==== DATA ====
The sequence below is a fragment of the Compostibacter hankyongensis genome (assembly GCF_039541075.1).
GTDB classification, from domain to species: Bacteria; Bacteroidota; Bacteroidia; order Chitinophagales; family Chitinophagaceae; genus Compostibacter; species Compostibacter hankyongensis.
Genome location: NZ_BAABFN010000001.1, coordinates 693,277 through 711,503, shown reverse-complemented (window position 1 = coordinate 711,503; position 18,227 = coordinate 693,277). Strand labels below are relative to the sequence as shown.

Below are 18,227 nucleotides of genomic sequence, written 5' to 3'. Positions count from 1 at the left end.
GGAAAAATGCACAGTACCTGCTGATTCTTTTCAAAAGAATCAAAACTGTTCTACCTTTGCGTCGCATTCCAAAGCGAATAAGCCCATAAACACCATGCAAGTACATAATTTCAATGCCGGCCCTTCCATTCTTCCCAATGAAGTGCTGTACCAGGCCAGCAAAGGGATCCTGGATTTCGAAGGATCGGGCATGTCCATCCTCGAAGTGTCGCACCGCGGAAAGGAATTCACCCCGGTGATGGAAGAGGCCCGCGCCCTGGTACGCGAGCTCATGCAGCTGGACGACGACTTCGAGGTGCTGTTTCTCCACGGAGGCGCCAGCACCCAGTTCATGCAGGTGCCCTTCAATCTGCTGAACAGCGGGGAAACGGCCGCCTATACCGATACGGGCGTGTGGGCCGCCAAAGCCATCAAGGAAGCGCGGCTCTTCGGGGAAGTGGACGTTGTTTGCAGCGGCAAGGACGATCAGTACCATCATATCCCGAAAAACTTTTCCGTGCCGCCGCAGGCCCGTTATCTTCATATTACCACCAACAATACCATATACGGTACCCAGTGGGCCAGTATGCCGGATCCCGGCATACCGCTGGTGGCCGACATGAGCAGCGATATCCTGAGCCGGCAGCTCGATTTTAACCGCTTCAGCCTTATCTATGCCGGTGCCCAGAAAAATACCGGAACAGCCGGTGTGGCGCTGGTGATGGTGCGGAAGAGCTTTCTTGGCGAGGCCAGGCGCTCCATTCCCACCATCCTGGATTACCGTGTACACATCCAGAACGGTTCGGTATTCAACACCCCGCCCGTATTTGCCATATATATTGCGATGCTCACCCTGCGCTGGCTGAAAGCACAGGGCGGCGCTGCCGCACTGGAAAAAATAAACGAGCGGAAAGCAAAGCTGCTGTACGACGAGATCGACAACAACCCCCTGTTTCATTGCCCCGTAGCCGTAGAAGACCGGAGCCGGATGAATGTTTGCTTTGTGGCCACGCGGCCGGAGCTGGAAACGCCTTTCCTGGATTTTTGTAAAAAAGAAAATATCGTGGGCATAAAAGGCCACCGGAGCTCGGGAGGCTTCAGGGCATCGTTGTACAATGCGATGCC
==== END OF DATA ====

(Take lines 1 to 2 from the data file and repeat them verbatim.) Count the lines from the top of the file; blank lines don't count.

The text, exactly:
The sequence below is a fragment of the Compostibacter hankyongensis genome (assembly GCF_039541075.1).
GTDB classification, from domain to species: Bacteria; Bacteroidota; Bacteroidia; order Chitinophagales; family Chitinophagaceae; genus Compostibacter; species Compostibacter hankyongensis.